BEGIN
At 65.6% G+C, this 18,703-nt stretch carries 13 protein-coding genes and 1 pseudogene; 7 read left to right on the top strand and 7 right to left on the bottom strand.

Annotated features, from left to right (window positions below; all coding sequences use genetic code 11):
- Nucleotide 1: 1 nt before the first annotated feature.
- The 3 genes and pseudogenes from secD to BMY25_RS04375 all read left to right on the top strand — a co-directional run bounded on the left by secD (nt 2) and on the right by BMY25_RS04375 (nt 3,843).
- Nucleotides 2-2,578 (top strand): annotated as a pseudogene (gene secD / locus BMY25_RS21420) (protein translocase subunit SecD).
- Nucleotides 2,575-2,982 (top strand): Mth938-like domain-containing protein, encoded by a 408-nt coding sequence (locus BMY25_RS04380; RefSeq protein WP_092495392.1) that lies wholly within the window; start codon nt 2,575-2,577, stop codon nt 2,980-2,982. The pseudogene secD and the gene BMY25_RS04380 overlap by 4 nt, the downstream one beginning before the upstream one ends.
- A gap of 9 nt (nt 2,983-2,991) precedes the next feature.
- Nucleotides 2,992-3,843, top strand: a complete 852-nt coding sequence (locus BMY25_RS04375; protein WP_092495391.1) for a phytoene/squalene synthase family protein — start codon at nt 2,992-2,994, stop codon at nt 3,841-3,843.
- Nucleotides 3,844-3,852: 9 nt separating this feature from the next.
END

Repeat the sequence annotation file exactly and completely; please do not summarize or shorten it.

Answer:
At 65.6% G+C, this 18,703-nt stretch carries 13 protein-coding genes and 1 pseudogene; 7 read left to right on the top strand and 7 right to left on the bottom strand.

Annotated features, from left to right (window positions below; all coding sequences use genetic code 11):
- Nucleotide 1: 1 nt before the first annotated feature.
- The 3 genes and pseudogenes from secD to BMY25_RS04375 all read left to right on the top strand — a co-directional run bounded on the left by secD (nt 2) and on the right by BMY25_RS04375 (nt 3,843).
- Nucleotides 2-2,578 (top strand): annotated as a pseudogene (gene secD / locus BMY25_RS21420) (protein translocase subunit SecD).
- Nucleotides 2,575-2,982 (top strand): Mth938-like domain-containing protein, encoded by a 408-nt coding sequence (locus BMY25_RS04380; RefSeq protein WP_092495392.1) that lies wholly within the window; start codon nt 2,575-2,577, stop codon nt 2,980-2,982. The pseudogene secD and the gene BMY25_RS04380 overlap by 4 nt, the downstream one beginning before the upstream one ends.
- A gap of 9 nt (nt 2,983-2,991) precedes the next feature.
- Nucleotides 2,992-3,843, top strand: a complete 852-nt coding sequence (locus BMY25_RS04375; protein WP_092495391.1) for a phytoene/squalene synthase family protein — start codon at nt 2,992-2,994, stop codon at nt 3,841-3,843.
- Nucleotides 3,844-3,852: 9 nt separating this feature from the next.